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Substance Abuse: Acupuncture, What Works and What Does Not

Acupuncture, particularly when applied to the external ear, has proven valuable in managing substance abuse problems and reducing the need for prescription narcotic pain medications. In the treatment of opium and heroin addiction, acupuncture studies by Wen as early as 1973 have shown a success rate as high as 100 percent in relieving the symptoms of withdrawal.

Acupuncture has helped patients withdraw not only from opiates but also from alcohol and other addictive drugs.

Consider the following carefully conducted studies.

  • In a 1985 study by Clavel of cigarette addiction, acupuncture was compared to the use of nicotine gum. Using a newly discovered acupoint (tien mi), as well as traditional points (primarily in the ear), acupuncturists helped 8 percent of patients to stop smoking for more than a year, while use of nicotine gum helped 12 percent to stop smoking.


  • For a 1987 controlled study on hard-core alcoholics in Minnesota, funded by the NIH, a group that received acupuncture had half as many drinking episodes and admissions to detox centers as did a control group, which received sham acupuncture. "Sham" or placebo acupuncture involves placing needles in areas that are not actual acupuncture points or applying pressure at points without the actual insertion of a needle.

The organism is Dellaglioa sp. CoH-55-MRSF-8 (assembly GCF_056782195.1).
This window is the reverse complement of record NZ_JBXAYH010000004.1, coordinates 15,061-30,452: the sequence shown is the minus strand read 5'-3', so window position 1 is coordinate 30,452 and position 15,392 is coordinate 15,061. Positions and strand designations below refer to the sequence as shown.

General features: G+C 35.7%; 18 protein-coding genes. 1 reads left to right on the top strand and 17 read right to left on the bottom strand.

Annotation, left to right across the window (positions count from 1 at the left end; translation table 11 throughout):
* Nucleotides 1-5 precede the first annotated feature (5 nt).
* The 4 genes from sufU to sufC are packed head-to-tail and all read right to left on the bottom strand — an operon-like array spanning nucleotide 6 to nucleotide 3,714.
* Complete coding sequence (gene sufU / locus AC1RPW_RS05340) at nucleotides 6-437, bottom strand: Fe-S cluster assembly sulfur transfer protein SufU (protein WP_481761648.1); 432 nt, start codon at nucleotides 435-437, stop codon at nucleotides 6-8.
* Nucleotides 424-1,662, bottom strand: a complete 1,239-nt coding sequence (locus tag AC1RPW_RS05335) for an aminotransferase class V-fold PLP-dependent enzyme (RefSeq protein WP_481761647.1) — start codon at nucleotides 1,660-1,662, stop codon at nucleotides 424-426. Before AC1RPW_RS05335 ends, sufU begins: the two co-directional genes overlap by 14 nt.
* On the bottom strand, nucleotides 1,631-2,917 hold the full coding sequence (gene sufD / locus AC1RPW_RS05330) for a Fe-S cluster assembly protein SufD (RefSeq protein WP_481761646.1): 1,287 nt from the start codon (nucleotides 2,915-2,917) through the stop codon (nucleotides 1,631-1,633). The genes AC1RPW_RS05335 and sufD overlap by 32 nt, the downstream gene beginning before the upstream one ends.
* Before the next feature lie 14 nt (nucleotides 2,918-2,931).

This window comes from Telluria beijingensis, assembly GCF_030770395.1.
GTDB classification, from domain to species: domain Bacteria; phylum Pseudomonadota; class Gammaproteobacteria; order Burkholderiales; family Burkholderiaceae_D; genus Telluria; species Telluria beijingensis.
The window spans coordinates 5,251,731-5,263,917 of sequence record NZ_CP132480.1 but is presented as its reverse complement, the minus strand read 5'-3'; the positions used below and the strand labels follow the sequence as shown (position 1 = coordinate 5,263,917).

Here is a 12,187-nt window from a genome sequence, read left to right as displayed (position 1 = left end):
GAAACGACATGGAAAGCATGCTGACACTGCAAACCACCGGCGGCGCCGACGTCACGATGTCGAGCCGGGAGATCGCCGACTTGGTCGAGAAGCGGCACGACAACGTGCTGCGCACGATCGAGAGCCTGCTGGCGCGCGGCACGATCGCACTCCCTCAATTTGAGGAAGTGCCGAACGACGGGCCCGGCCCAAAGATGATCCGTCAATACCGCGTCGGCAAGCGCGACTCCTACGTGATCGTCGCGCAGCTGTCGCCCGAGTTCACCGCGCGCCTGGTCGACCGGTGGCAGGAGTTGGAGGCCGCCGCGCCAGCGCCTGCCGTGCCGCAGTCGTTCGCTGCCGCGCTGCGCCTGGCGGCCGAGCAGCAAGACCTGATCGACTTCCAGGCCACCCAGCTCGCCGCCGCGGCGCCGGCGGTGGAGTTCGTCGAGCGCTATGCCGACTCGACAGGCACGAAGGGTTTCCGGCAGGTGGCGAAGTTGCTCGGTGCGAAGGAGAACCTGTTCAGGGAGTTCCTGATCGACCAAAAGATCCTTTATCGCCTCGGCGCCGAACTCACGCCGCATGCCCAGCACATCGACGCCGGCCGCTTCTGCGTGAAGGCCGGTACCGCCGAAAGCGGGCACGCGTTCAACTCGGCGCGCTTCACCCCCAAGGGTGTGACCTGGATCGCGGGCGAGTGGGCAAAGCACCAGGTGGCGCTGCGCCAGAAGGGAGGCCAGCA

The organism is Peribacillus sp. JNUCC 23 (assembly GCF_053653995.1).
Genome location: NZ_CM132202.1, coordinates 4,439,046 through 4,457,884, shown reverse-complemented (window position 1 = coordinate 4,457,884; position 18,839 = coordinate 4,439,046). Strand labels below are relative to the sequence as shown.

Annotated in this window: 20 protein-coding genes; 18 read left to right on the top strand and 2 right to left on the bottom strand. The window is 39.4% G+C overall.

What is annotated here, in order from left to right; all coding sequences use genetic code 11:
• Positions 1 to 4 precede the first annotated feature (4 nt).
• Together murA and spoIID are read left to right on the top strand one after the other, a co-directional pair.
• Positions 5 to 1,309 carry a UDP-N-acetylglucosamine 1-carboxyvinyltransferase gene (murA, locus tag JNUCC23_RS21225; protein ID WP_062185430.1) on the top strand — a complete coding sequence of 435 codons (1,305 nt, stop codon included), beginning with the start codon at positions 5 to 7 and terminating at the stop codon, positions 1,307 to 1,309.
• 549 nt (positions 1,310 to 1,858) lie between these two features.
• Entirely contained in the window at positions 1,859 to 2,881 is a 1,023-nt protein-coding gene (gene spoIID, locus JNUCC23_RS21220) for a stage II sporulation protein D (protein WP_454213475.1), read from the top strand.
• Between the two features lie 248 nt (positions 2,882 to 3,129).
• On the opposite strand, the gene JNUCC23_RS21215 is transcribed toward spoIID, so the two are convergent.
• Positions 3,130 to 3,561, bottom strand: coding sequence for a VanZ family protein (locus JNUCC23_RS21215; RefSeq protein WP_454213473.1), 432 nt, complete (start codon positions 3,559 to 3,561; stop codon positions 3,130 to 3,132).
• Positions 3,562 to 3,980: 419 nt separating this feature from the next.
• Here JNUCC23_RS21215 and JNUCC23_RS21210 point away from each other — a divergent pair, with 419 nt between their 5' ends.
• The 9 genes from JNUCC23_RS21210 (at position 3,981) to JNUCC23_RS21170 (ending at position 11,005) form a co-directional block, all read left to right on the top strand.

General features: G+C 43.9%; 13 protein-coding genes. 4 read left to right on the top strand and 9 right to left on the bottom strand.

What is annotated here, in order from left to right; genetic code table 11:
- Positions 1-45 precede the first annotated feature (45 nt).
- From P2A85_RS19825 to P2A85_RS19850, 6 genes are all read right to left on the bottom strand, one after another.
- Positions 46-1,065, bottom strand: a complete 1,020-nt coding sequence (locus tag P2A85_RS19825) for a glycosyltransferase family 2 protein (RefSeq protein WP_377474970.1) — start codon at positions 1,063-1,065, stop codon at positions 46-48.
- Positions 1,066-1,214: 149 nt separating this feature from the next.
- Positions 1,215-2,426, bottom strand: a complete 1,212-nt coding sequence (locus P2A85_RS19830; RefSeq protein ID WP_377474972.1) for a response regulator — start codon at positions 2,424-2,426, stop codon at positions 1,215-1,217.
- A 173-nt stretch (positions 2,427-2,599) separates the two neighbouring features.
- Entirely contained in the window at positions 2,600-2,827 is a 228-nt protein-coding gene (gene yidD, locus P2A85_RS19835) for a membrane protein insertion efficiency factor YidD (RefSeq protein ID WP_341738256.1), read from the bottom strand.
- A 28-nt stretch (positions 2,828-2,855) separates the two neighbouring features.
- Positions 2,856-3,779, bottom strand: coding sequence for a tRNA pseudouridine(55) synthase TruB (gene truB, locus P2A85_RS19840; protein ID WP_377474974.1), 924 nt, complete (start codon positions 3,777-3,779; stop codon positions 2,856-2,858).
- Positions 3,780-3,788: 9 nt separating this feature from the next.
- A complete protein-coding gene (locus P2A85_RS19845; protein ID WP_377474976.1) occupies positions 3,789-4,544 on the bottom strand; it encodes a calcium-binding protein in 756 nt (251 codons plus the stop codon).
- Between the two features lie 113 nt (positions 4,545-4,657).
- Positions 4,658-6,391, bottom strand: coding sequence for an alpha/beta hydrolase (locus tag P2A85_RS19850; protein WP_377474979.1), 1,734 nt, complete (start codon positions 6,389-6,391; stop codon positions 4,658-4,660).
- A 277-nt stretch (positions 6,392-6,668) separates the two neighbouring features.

• During a 1993 study by Dr. Arthur Margolin and colleagues of cocaine addiction, addicts were given acupuncture treatment, or conventional pharmacotherapy (consisting of either amantidine or desipramine), or placebo therapy. Of those receiving acupuncture, 44 percent were abstinent from cocaine by the end of the eight-week trial, compared to 15 percent taking amantidine, 26 percent taking desipramine, and 13 percent on placebo therapy.


  • From a 1994 study by Dr. Douglas S. Lipton of crack cocaine addicts, acupuncture was as effective as conventional drug therapy.

For the treatment of substance abuse, the best clinical evidence of the effectiveness of acupuncture is for narcotic addiction, then alcohol. Acupuncture is clearly useful as an adjuvant therapy in the treatment of substance abuse and drug dependency, and appears to be effective as a primary therapy.





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Copyright © 2000 by Dr. Kenneth R. Pelletier, Inc.

Reprinted by permission of Simon & Schuster, Inc., New York, New York.


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